The words of others can have a profound impact on how we perceive ourselves. There have been a few things that I can clearly recall that people have said to me that have had a profound impact on my life. Some of these things have been uplifting, affirming and encouraging and others have taken a longer time to process and have required me to really challenge my initial reaction of hurt.
I remember vividly in a job being challenged on my email responsiveness. I was working a day a week but due to my roll I received a lot of emails. I tried my best to stay on top of my emails but more often than not I would be late in replying to more generic company emails. I found it incredibly difficult to manage the other priorities in my life with the expected demands of my work, which often extended beyond my working hours. I worked hard, really hard, when I was at work and often went without lunch breaks to meet the constant tight deadlines I was presented with — but once I left work I had other priorities that consumed my time and attention. As a result, emails often slipped through the cracks. During a performance appraisal the email issue came up. Initially, I was hurt and discouraged. I honestly thought I was going far beyond my job criterion and thought it was unreasonable that I had a casual position but a full-timer’s responsibilities. There would be short periods of improvement on the email front but college/university, sport, relationships and other jobs would get busy and my email responsiveness would slowly begin to lag once again. A cycle formed where my managers would bring the email issue up again and I would be discouraged and improve for a little while. I really pushed myself in school, university and sport — performing at a high level in a number of different areas of my life that all required a lot of attention and time. I think the initial hurt stemmed from the fact that I worked really hard for the company and felt I just needed a bit of understanding and grace. There was a discrepancy between my limited schedule and their full-time schedule of trying to run a profitable company. Work was their week, but work was one day a week for me. At the time I could appreciate that my late email replies were frustrating, but I didn’t know how to change the circumstance. As hard as it was to hear and be reminded that I was not meeting par in this area of my job I am so grateful for their persistence in reminding me in this area. Since starting part-time and more recently full-time employment I have made a conscious decision to be as fast and organised with my emails as I can. I am definitely reaping the benefits of this conscious effort.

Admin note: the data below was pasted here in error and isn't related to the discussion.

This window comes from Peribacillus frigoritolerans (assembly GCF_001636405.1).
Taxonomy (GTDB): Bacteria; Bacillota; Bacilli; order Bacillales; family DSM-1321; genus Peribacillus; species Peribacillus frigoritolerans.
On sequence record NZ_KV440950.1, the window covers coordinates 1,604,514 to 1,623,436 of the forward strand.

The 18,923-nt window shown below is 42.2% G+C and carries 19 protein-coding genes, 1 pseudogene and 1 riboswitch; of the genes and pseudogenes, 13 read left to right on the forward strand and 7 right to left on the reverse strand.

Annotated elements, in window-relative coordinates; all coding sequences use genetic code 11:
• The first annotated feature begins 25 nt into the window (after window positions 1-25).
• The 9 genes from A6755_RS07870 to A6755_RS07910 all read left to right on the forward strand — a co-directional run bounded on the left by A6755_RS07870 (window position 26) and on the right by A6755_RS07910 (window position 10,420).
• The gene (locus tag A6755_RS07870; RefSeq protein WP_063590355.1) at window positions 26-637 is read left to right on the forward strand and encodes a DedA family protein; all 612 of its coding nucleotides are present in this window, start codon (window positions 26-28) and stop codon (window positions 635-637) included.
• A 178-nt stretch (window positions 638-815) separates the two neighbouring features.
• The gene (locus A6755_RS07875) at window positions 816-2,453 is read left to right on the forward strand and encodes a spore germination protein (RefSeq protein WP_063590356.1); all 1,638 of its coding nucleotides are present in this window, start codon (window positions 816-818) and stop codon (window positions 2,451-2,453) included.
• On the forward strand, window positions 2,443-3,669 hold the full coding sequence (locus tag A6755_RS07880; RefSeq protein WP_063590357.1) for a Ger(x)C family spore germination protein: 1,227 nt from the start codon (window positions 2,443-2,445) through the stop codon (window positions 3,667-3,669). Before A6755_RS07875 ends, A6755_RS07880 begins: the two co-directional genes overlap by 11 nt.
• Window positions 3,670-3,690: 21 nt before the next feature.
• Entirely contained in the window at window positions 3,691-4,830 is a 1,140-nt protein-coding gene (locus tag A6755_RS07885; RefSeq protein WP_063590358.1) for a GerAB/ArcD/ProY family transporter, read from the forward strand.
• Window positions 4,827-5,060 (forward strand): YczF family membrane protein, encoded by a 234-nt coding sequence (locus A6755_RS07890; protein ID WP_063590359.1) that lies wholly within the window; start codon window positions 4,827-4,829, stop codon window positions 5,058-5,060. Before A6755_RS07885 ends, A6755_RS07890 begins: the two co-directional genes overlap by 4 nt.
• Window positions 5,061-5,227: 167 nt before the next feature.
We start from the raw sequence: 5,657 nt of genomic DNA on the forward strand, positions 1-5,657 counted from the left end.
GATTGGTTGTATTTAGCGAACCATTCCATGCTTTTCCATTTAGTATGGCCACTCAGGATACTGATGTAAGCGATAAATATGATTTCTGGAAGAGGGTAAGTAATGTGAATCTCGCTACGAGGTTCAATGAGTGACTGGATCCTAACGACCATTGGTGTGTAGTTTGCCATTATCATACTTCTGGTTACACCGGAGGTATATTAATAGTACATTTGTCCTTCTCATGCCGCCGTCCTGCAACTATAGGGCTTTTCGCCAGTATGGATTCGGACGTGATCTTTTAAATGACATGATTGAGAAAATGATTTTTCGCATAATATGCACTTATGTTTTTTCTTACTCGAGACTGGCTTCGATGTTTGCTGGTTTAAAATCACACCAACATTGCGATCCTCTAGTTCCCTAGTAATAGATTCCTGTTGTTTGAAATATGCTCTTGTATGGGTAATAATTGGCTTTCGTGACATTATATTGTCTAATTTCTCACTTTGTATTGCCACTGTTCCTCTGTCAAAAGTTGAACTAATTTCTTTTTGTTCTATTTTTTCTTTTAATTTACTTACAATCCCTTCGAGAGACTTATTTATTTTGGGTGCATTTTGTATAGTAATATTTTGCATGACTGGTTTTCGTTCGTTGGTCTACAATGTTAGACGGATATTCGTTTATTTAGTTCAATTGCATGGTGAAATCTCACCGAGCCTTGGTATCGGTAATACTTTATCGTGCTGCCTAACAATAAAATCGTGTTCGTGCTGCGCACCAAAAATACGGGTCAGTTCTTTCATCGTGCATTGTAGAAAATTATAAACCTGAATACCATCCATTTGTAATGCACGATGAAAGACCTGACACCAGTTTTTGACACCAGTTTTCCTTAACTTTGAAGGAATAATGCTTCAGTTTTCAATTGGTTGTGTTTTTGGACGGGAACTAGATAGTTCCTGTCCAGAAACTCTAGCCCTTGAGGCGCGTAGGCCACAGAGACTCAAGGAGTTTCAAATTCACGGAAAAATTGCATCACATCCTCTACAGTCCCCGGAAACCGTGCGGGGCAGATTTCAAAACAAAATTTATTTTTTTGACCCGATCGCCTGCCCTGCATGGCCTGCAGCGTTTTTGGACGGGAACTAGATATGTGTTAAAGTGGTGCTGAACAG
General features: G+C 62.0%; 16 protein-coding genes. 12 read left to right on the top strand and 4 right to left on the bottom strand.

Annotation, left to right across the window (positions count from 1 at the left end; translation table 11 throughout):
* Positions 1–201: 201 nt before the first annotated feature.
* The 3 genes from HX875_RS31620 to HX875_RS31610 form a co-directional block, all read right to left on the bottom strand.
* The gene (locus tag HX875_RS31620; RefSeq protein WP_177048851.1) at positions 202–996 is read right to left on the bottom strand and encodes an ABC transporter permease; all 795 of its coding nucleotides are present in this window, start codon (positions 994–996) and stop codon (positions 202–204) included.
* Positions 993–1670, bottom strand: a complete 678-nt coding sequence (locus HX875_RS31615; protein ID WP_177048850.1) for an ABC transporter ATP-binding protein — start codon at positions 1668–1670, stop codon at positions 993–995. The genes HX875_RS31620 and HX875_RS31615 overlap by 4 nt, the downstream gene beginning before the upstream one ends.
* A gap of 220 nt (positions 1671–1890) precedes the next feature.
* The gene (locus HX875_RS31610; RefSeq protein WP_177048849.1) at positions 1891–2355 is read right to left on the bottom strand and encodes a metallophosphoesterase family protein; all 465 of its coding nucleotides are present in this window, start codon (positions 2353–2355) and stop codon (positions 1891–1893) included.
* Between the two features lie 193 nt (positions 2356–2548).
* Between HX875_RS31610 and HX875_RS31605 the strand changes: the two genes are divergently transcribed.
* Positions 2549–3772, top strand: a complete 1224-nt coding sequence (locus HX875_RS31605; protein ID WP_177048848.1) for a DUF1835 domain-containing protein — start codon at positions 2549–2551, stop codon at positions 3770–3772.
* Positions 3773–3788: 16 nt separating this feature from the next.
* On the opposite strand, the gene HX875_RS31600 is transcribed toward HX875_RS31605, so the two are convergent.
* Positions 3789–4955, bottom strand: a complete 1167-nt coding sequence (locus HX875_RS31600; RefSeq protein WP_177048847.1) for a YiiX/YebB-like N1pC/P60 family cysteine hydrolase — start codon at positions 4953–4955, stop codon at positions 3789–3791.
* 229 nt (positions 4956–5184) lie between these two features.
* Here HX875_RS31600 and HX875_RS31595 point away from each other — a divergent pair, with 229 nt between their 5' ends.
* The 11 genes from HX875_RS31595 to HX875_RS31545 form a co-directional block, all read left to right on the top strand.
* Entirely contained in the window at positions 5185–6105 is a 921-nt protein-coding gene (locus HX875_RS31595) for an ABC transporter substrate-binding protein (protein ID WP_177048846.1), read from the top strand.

This last week I returned to work after being sick to a very busy week. I had fought and fought and got ahead on a lot of projects and then on Friday I got one of those messages that hit me to the core. I have no doubt there was no intention to discourage or harm, but I felt like I had let the team down. This is an area of particular sensitivity and I have to continually remind myself that the situation really wasn’t that big at all! At that moment I had a decision to make. I could crawl up and get upset, letting the insecurities win, or I could force myself to learn a lesson from the situation and look at ways that I could improve. What the individual brought my attention to is invaluable advice — advice that I will continue to remind myself of going into the future. But to receive it I needed to let my guard down, remove the barriers of hurt that were metaphorically deafening me to the treasure I was being given.
The words other say to us can be hard to hear sometimes. In Super Bowl winning coach Tony Dungy’s autobiography he drew my attention to the fact that pain accelerates learning. Feeling pain is critical and essential, even in relationships, because it heightens our awareness that something isn’t right. Like a reflex, we need to address where the pain is coming from and what we need to do to alleviate the pain. We can’t keep holding the burning coal. There are areas of my life that I am particularly sensitive to and it is my responsibility to own my responses and to work through them. I find it hard to be critiqued in these areas because they hurt, but I am discovering that this refinement, the advice others give me, is making me stronger and more resilient.
When we are faced with growth opportunities we have two options — to lean in or lean out. It is my prayer that God will continue to give us the strength to continually lean in; to train, refine and become stronger despite the pain of the process.